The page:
Your office space isn’t just a place for your team to get work done; it’s the bedrock of your company culture. When done right, the design should convey your vision for the company without you having to actually explain it. So, what do you need to ask yourself to avoid stranding your team in an unproductive space?
What makes your company unique?
A mistake I see companies make time and time again is rushing straight to the design. The crucial stage, before this, is analysis. You need to understand your company’s long-term values and culture first, and then translate it into decisions for your physical space.
A key part of understanding your company is knowing what makes it different. This is specifically about how your customers and employees differentiate you from your competitors. What are you known for? What do you do best, or the most of? Knowing this influences your office design because it will help your designer choose what details to enhance to tell that story.
What’s the story behind your company?
Stories reinforce the human side of a company and help to showcase the heritage behind your big ideas. This demonstrates the meaning behind your company and helps your team reflect on the meaningful journey they’re a part of.
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Urban Outfitters’ office campus takes the eclectic, old-meets-new aesthetic their founder Dick Haynes established and runs it straight through the whole design by housing the office interiors within old buildings and warehouses in the same way that Haynes did in the 1970s.
This means that Urban Outfitters’ staff, and anyone else who enters the building, is reminded of their unique story throughout the workday.
Who are your ideal employees?
You’ll want to attract the best talent for your company, and the quality of the space they’ll be working in is a significant part of making this happen.
Google, for example, detests micromanagement and employs self-motivated experts. Its workspace provides enough variety and flexibility for employees to work in whatever environment they feel the most productive. To accommodate its vast array of employee skills and personalities, there are huge variations in the aesthetic and layout of Google’s various international headquarters.
The key for Google is balance and diversity. Google meets the work-life and lifestyle needs of its many employees and, in return, its employees meet the needs of the company. The design makes a bold statement about these values.
Who is your target market, and what do they believe in?
Your office design shouldn’t be hidden from the world. Leading companies leverage their space as a marketing tool to build likability with their target customers. If your space aligns with your customers, both functionally and visually, it sends a strong message to the market that you understand and reflect your customers.
What matters to your customers?
What do they care about, and will your design be relatable?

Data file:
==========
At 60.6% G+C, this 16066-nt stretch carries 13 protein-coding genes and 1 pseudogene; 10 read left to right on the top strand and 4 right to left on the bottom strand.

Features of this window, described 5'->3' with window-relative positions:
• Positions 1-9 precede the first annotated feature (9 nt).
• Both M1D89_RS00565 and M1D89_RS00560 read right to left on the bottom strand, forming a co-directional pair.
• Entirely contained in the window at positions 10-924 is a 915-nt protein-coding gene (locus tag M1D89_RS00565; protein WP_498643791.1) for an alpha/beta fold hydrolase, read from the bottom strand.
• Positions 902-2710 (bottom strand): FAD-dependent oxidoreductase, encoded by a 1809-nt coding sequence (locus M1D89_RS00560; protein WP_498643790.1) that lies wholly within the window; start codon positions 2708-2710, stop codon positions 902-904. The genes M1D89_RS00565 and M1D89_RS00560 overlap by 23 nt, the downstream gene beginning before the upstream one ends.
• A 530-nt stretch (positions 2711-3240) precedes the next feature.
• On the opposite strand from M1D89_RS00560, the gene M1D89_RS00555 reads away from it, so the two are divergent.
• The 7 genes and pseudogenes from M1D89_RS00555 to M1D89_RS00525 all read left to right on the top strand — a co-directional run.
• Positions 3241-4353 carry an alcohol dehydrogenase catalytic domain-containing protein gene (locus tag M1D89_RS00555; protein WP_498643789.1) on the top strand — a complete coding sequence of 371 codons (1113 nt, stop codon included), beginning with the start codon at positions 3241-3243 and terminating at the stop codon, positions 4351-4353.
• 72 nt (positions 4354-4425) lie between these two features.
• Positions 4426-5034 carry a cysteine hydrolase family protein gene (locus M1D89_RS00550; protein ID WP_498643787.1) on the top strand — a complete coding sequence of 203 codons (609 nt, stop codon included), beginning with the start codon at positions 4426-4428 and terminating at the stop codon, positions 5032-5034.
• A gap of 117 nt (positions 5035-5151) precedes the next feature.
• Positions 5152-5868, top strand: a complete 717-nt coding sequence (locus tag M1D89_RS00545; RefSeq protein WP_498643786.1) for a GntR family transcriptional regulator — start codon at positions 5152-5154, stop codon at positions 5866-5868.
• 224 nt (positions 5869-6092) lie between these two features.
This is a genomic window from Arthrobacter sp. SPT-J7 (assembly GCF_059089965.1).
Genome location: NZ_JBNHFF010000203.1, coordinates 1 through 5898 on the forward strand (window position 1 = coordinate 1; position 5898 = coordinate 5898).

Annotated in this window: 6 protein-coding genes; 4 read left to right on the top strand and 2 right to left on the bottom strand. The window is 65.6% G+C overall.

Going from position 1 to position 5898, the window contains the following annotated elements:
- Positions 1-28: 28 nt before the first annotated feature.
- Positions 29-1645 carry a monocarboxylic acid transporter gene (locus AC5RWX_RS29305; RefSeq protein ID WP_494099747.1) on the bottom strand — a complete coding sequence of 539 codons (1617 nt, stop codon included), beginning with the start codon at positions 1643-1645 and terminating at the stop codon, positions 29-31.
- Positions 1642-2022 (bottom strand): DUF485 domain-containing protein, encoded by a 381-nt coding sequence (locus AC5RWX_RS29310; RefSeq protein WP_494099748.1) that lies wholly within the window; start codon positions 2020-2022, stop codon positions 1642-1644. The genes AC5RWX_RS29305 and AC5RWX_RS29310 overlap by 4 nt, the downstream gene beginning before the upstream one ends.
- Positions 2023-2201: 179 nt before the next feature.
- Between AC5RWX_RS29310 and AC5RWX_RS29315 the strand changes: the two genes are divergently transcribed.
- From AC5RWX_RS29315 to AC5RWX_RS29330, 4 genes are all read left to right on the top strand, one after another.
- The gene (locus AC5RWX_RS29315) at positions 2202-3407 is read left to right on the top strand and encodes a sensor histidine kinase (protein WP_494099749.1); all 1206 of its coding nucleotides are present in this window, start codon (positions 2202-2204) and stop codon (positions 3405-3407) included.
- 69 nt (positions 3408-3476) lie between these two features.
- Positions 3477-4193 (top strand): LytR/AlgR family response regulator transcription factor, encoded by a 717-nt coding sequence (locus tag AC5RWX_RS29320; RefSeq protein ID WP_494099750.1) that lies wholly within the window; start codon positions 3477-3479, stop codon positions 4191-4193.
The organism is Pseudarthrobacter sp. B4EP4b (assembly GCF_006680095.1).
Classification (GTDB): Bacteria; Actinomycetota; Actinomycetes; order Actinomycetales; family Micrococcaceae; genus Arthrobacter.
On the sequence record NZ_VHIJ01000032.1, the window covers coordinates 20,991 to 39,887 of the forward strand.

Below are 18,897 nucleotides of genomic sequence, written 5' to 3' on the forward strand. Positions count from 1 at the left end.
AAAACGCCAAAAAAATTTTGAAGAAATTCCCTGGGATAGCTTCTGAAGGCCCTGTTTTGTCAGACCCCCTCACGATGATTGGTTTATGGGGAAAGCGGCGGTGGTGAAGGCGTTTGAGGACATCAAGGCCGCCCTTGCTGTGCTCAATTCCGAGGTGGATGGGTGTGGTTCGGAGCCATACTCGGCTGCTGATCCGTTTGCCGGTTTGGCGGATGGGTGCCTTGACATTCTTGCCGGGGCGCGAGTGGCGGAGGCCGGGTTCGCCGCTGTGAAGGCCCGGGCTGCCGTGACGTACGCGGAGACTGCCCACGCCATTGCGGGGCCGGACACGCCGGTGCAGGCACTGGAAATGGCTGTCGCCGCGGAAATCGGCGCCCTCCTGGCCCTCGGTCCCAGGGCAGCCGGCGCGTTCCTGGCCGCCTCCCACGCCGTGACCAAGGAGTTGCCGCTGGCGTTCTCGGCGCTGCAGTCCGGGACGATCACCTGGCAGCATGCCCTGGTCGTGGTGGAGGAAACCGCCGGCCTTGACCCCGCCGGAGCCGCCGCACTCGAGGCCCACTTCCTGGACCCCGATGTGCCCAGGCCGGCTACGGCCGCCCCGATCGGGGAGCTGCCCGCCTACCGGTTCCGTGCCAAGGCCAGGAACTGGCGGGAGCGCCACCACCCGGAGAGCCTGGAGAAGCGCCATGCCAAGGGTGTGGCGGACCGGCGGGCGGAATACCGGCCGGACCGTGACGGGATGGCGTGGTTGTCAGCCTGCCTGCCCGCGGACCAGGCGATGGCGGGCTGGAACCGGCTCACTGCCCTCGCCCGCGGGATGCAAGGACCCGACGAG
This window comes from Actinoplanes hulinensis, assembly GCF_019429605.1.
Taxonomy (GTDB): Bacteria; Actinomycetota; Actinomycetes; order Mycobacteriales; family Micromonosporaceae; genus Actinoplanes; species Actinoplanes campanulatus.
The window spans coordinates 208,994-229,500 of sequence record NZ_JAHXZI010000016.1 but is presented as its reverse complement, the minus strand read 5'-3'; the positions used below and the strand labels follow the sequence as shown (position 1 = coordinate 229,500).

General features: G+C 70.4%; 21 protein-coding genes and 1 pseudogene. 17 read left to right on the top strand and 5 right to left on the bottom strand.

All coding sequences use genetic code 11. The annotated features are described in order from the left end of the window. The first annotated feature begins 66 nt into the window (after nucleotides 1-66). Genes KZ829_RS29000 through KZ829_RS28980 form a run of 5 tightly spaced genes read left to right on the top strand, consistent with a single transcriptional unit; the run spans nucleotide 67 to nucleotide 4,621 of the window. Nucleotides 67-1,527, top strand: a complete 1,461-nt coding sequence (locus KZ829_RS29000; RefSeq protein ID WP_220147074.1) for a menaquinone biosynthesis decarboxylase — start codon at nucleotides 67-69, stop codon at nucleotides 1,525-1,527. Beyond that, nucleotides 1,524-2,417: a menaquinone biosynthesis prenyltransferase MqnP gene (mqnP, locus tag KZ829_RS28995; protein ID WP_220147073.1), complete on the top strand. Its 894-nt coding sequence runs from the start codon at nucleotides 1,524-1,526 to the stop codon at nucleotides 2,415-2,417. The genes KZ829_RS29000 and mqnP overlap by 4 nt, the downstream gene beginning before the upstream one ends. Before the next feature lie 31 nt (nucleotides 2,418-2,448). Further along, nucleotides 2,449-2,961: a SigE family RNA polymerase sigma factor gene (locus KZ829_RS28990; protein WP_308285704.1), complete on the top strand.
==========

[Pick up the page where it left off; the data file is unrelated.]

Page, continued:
How can these answers be included in the design of your office online and off?
You want to reflect your users’ culture into your workplace so you are able to show them you not only understand them but are like them.
Slack, for example, knows that its users are largely tech-savvy millennials, and its workplaces show this. Each city’s unique office, from New York to Melbourne, reflects local culture, and the material of each office is sourced from local products. The spaces integrate the latest thinking in management science so they truly represent the future of work.
Slack workplaces echo the brand’s values of community and sharing through open office space that encourages groupwork and collaboration. These are clearly also values of both Slack’s users and the larger target audience the company aims to serve.
Each workplace is also designed to improve employee wellness and the mood of its occupants through healthy product choices, abundant plant life and calming spaces — an increasingly major factor in office design the more we learn about the links between nature, community, health and productivity.
In addition to conveying to your potential customers that you understand them, you also want to show that their well-being, as well as the well-being of your employees, is so important that it is ingrained in your workplace itself.
The aim of your design is to communicate your company culture without words. The goal is for anyone who walks in, sees it online or reads about it in a journal to be able to understand the essence of your company right away.
Just because your office is a private interior space doesn’t mean the world won’t be able to see it. Your workplace may even become one of the most important recruitment tools you have online, because good design gets noticed and then gets shared.
Your office design is a chance for potential employees and customers to get to know your company culture from the inside and be able to trust you.
It’s your chance to show the world what kind of company you are.